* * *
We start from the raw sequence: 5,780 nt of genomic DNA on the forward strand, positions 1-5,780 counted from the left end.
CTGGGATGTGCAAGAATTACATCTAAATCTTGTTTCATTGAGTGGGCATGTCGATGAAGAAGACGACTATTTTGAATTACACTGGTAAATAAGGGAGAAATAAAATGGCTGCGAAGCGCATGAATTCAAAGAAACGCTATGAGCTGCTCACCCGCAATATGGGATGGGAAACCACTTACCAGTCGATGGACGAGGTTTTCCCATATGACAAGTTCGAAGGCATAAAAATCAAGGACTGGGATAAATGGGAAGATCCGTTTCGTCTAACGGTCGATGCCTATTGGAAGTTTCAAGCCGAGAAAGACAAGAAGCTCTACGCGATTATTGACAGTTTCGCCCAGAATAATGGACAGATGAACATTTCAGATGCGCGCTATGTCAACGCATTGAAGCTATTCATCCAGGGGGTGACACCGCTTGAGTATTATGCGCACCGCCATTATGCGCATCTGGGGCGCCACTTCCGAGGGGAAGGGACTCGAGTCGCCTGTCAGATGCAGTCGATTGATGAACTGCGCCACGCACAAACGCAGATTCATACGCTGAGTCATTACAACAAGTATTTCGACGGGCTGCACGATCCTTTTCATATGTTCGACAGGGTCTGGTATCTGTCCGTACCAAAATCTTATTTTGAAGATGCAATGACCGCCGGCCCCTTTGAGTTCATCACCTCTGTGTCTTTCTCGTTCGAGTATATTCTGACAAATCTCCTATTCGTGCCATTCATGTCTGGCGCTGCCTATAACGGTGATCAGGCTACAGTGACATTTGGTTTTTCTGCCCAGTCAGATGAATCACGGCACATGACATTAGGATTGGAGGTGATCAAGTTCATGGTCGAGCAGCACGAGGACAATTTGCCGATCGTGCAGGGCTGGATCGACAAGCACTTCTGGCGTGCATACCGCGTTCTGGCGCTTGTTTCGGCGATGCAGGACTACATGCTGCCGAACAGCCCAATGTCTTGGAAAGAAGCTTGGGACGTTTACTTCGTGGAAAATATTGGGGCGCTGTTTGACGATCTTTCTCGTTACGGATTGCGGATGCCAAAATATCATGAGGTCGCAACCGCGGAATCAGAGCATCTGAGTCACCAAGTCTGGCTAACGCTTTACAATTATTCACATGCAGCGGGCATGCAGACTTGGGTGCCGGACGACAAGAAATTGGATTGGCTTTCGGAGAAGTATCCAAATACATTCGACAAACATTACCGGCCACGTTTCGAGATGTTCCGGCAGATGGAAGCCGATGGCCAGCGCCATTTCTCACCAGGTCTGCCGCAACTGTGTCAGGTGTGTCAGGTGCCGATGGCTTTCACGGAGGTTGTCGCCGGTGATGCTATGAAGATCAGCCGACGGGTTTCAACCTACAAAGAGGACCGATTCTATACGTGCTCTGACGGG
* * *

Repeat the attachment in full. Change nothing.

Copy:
We start from the raw sequence: 5,780 nt of genomic DNA on the forward strand, positions 1-5,780 counted from the left end.
CTGGGATGTGCAAGAATTACATCTAAATCTTGTTTCATTGAGTGGGCATGTCGATGAAGAAGACGACTATTTTGAATTACACTGGTAAATAAGGGAGAAATAAAATGGCTGCGAAGCGCATGAATTCAAAGAAACGCTATGAGCTGCTCACCCGCAATATGGGATGGGAAACCACTTACCAGTCGATGGACGAGGTTTTCCCATATGACAAGTTCGAAGGCATAAAAATCAAGGACTGGGATAAATGGGAAGATCCGTTTCGTCTAACGGTCGATGCCTATTGGAAGTTTCAAGCCGAGAAAGACAAGAAGCTCTACGCGATTATTGACAGTTTCGCCCAGAATAATGGACAGATGAACATTTCAGATGCGCGCTATGTCAACGCATTGAAGCTATTCATCCAGGGGGTGACACCGCTTGAGTATTATGCGCACCGCCATTATGCGCATCTGGGGCGCCACTTCCGAGGGGAAGGGACTCGAGTCGCCTGTCAGATGCAGTCGATTGATGAACTGCGCCACGCACAAACGCAGATTCATACGCTGAGTCATTACAACAAGTATTTCGACGGGCTGCACGATCCTTTTCATATGTTCGACAGGGTCTGGTATCTGTCCGTACCAAAATCTTATTTTGAAGATGCAATGACCGCCGGCCCCTTTGAGTTCATCACCTCTGTGTCTTTCTCGTTCGAGTATATTCTGACAAATCTCCTATTCGTGCCATTCATGTCTGGCGCTGCCTATAACGGTGATCAGGCTACAGTGACATTTGGTTTTTCTGCCCAGTCAGATGAATCACGGCACATGACATTAGGATTGGAGGTGATCAAGTTCATGGTCGAGCAGCACGAGGACAATTTGCCGATCGTGCAGGGCTGGATCGACAAGCACTTCTGGCGTGCATACCGCGTTCTGGCGCTTGTTTCGGCGATGCAGGACTACATGCTGCCGAACAGCCCAATGTCTTGGAAAGAAGCTTGGGACGTTTACTTCGTGGAAAATATTGGGGCGCTGTTTGACGATCTTTCTCGTTACGGATTGCGGATGCCAAAATATCATGAGGTCGCAACCGCGGAATCAGAGCATCTGAGTCACCAAGTCTGGCTAACGCTTTACAATTATTCACATGCAGCGGGCATGCAGACTTGGGTGCCGGACGACAAGAAATTGGATTGGCTTTCGGAGAAGTATCCAAATACATTCGACAAACATTACCGGCCACGTTTCGAGATGTTCCGGCAGATGGAAGCCGATGGCCAGCGCCATTTCTCACCAGGTCTGCCGCAACTGTGTCAGGTGTGTCAGGTGCCGATGGCTTTCACGGAGGTTGTCGCCGGTGATGCTATGAAGATCAGCCGACGGGTTTCAACCTACAAAGAGGACCGATTCTATACGTGCTCTGACGGG